To understand the final product, it's best to look at its origins.

Originally shared by Aakheperure Merytsekhmet

To understand the final product, it's best to look at its origins.
One thing people often forget is that what we see today at many sites is just the bare 'bones' of the living vibrant structures that were once there. Evidence found at Wadi al-Jarf, including papyri, inscriptions and artefacts is helping us to understand the infrastructure that enabled the Egyptian State to build pyramids.

"After visiting Wadi al-Jarf, Lehner, the American Egyptologist, was bowled over by the connections between Giza and this distant harbor. “The power and purity of the site is so Khufu,” he said. “The scale and ambition and sophistication of it—the size of these galleries cut out of rock like the Amtrak train garages, these huge hammers made out of hard black diorite they found, the scale of the harbor, the clear and orderly writing of the hieroglyphs of the papyri, which are like Excel spreadsheets of the ancient world—all of it has the clarity, power and sophistication of the pyramids, all the characteristics of Khufu and the early fourth dynasty.”"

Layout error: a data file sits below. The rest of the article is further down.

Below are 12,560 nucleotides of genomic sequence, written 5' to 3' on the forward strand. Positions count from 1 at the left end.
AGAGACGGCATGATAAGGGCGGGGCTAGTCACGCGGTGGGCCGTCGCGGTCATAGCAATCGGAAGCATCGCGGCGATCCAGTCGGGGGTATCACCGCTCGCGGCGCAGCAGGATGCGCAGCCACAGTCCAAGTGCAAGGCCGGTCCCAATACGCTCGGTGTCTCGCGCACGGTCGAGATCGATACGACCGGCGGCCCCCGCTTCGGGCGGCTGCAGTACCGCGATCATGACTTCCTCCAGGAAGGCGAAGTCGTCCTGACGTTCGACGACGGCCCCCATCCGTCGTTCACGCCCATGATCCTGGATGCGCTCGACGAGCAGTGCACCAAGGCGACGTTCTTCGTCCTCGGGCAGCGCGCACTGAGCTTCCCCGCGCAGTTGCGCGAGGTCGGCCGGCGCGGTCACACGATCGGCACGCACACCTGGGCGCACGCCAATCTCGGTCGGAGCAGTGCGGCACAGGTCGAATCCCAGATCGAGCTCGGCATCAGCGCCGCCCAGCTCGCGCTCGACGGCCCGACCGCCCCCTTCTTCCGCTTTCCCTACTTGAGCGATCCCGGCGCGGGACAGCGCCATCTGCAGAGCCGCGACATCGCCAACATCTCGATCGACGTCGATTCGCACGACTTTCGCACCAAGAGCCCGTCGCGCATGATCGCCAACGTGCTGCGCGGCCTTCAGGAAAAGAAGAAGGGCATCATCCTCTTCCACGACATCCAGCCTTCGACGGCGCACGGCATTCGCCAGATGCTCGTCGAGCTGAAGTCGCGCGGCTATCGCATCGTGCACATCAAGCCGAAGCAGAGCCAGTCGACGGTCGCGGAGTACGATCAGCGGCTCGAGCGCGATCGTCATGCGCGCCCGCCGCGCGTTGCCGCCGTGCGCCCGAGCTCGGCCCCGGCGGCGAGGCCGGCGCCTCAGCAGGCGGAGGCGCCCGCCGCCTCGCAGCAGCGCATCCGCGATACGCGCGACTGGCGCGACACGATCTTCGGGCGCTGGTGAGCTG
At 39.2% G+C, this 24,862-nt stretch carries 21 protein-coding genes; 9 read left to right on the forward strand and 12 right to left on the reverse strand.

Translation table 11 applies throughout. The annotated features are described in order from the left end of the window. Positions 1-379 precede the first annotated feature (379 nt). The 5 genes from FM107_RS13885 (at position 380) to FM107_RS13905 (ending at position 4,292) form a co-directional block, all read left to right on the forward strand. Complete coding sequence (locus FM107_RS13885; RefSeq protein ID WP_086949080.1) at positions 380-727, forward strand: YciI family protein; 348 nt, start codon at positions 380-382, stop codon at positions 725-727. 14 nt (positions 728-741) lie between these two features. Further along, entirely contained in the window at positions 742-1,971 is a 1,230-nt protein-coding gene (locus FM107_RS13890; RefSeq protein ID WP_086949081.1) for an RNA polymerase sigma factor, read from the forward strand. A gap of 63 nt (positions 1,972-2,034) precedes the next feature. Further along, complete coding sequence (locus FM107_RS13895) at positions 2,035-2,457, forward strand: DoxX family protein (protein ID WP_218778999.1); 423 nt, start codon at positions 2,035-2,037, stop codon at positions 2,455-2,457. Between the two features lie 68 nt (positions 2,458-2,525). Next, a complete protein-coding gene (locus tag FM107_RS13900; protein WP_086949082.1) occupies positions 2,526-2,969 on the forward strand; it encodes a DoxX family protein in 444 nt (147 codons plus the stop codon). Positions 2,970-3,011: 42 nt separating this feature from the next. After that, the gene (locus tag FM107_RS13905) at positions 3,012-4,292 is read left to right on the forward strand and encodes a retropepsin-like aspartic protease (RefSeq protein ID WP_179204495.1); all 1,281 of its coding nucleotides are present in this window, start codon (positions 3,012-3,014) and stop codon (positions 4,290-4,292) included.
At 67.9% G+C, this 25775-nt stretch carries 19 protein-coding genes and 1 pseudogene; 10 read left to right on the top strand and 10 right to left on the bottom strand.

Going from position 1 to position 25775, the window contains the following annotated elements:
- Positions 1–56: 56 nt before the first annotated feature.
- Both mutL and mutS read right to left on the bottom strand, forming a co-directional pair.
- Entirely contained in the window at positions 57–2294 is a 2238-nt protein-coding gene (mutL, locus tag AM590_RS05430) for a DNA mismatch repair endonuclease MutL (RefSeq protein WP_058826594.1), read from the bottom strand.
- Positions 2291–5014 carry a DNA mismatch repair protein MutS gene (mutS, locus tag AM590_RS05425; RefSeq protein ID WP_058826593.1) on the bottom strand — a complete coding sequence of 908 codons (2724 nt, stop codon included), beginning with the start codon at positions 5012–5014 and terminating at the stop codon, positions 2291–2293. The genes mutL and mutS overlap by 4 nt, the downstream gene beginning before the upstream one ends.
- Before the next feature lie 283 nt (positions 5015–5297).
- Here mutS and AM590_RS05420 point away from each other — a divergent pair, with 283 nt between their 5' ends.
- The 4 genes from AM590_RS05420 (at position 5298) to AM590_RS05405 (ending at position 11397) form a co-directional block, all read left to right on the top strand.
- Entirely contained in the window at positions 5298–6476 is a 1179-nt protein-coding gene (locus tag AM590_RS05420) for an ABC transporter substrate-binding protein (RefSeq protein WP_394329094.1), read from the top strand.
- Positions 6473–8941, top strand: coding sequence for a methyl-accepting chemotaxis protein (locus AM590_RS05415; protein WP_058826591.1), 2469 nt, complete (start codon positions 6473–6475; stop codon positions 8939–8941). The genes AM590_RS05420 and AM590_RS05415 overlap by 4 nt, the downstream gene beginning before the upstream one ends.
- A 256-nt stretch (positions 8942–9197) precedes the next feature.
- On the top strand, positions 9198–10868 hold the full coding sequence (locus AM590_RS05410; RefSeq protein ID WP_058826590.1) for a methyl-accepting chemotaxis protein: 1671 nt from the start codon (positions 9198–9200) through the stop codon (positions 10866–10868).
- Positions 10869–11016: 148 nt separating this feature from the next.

h/t Romeo Sapien


  1. Dolly Mohamed Doddy Yes, a lot of things have changed about the landscape. Sledges are perfect for moving things, the wheel was rarely used (except on chariots) - the river was ideal for transporting heavy objects and wheels don't do well in sand.


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